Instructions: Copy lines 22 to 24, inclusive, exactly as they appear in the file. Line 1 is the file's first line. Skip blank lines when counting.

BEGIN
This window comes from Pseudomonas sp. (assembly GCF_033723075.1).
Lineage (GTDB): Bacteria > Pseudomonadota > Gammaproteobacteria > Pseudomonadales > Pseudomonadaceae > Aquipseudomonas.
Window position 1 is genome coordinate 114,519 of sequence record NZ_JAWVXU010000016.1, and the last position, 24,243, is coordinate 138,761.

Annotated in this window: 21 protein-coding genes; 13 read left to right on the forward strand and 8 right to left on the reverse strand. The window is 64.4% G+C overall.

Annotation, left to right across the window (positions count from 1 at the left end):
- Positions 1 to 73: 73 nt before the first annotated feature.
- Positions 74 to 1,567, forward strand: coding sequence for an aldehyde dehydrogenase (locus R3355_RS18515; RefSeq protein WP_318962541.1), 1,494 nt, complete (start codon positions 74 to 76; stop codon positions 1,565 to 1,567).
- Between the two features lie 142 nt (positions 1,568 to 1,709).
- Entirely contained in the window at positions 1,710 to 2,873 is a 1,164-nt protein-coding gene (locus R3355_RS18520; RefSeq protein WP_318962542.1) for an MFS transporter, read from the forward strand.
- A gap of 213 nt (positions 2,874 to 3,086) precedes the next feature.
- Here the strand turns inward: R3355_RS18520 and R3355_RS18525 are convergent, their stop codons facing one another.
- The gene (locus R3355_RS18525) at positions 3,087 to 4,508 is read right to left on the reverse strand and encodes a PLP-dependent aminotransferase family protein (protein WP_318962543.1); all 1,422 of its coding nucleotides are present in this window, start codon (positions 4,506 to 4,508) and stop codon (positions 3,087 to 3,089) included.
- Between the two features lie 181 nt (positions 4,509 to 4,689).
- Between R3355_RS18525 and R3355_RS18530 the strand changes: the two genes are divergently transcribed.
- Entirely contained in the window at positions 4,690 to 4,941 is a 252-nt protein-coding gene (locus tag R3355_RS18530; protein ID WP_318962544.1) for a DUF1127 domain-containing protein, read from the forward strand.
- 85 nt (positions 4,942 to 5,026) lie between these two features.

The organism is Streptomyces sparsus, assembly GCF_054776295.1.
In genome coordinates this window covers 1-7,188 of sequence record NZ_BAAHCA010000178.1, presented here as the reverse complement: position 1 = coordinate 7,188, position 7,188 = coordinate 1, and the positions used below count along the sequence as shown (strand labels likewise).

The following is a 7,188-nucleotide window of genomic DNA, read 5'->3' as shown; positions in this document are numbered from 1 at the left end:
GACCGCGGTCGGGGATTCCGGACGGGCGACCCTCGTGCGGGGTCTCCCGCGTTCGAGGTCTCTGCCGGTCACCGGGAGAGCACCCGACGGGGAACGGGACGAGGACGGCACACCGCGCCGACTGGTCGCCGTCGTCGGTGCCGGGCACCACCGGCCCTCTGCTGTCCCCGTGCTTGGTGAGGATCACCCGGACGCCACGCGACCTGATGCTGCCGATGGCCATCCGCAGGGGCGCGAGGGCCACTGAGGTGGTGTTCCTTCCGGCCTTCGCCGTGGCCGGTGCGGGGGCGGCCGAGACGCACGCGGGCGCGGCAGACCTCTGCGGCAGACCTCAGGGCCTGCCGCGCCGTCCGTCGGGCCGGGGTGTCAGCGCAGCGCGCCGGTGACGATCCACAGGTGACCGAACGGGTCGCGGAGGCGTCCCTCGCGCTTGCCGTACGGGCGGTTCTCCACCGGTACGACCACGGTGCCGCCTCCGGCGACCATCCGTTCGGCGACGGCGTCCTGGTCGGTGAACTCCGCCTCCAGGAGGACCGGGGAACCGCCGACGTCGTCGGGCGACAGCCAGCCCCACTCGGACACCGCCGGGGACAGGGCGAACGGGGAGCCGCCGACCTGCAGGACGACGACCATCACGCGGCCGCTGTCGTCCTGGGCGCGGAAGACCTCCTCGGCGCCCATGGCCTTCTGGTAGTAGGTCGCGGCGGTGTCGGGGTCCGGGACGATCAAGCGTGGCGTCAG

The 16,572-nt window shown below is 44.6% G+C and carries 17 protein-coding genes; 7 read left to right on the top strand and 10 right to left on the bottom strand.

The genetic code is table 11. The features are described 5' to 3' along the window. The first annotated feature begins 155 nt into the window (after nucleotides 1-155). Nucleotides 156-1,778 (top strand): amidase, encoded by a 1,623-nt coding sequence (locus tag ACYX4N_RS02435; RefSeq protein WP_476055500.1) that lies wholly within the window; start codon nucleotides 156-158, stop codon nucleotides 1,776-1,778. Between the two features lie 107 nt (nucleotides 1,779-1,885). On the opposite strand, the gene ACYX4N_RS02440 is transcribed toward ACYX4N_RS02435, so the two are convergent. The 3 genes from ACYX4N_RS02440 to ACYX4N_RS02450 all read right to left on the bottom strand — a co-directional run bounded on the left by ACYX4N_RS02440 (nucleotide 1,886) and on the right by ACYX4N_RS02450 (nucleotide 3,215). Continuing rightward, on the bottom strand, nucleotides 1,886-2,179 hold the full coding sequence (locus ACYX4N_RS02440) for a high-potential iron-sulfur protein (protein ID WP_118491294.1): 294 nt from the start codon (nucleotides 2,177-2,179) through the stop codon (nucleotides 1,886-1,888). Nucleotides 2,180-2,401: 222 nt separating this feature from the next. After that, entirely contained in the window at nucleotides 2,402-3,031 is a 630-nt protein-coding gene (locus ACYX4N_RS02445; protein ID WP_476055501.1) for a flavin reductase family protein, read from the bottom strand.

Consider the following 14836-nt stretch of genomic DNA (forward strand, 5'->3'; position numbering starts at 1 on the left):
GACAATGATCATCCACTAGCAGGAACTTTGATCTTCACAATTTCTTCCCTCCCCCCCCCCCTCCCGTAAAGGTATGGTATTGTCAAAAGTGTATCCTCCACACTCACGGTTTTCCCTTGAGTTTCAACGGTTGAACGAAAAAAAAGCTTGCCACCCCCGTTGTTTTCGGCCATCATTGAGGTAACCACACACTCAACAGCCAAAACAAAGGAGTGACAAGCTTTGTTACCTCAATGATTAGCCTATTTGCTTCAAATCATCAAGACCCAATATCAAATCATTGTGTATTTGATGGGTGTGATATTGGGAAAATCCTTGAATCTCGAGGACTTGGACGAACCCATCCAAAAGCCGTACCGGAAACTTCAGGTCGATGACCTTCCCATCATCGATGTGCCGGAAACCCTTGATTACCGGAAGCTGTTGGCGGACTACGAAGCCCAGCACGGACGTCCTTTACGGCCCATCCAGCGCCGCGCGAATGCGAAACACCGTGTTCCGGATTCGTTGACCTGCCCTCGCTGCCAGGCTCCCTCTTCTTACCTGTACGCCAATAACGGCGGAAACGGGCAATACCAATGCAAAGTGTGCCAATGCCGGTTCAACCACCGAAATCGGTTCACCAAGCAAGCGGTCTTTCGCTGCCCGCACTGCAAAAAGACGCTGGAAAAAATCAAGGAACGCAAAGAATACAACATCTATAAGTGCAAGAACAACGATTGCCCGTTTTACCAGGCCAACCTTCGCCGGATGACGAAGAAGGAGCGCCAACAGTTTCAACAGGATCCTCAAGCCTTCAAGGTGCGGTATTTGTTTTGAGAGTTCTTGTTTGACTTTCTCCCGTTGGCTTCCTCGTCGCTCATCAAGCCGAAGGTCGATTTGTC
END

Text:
The genetic code is table 11. The features are described 5' to 3' along the window. The first annotated feature begins 155 nt into the window (after nucleotides 1-155). Nucleotides 156-1,778 (top strand): amidase, encoded by a 1,623-nt coding sequence (locus tag ACYX4N_RS02435; RefSeq protein WP_476055500.1) that lies wholly within the window; start codon nucleotides 156-158, stop codon nucleotides 1,776-1,778. Between the two features lie 107 nt (nucleotides 1,779-1,885). On the opposite strand, the gene ACYX4N_RS02440 is transcribed toward ACYX4N_RS02435, so the two are convergent. The 3 genes from ACYX4N_RS02440 to ACYX4N_RS02450 all read right to left on the bottom strand — a co-directional run bounded on the left by ACYX4N_RS02440 (nucleotide 1,886) and on the right by ACYX4N_RS02450 (nucleotide 3,215). Continuing rightward, on the bottom strand, nucleotides 1,886-2,179 hold the full coding sequence (locus ACYX4N_RS02440) for a high-potential iron-sulfur protein (protein ID WP_118491294.1): 294 nt from the start codon (nucleotides 2,177-2,179) through the stop codon (nucleotides 1,886-1,888). Nucleotides 2,180-2,401: 222 nt separating this feature from the next. After that, entirely contained in the window at nucleotides 2,402-3,031 is a 630-nt protein-coding gene (locus ACYX4N_RS02445; protein ID WP_476055501.1) for a flavin reductase family protein, read from the bottom strand.

Consider the following 14836-nt stretch of genomic DNA (forward strand, 5'->3'; position numbering starts at 1 on the left):
GACAATGATCATCCACTAGCAGGAACTTTGATCTTCACAATTTCTTCCCTCCCCCCCCCCCTCCCGTAAAGGTATGGTATTGTCAAAAGTGTATCCTCCACACTCACGGTTTTCCCTTGAGTTTCAACGGTTGAACGAAAAAAAAGCTTGCCACCCCCGTTGTTTTCGGCCATCATTGAGGTAACCACACACTCAACAGCCAAAACAAAGGAGTGACAAGCTTTGTTACCTCAATGATTAGCCTATTTGCTTCAAATCATCAAGACCCAATATCAAATCATTGTGTATTTGATGGGTGTGATATTGGGAAAATCCTTGAATCTCGAGGACTTGGACGAACCCATCCAAAAGCCGTACCGGAAACTTCAGGTCGATGACCTTCCCATCATCGATGTGCCGGAAACCCTTGATTACCGGAAGCTGTTGGCGGACTACGAAGCCCAGCACGGACGTCCTTTACGGCCCATCCAGCGCCGCGCGAATGCGAAACACCGTGTTCCGGATTCGTTGACCTGCCCTCGCTGCCAGGCTCCCTCTTCTTACCTGTACGCCAATAACGGCGGAAACGGGCAATACCAATGCAAAGTGTGCCAATGCCGGTTCAACCACCGAAATCGGTTCACCAAGCAAGCGGTCTTTCGCTGCCCGCACTGCAAAAAGACGCTGGAAAAAATCAAGGAACGCAAAGAATACAACATCTATAAGTGCAAGAACAACGATTGCCCGTTTTACCAGGCCAACCTTCGCCGGATGACGAAGAAGGAGCGCCAACAGTTTCAACAGGATCCTCAAGCCTTCAAGGTGCGGTATTTGTTTTGAGAGTTCTTGTTTGACTTTCTCCCGTTGGCTTCCTCGTCGCTCATCAAGCCGAAGGTCGATTTGTC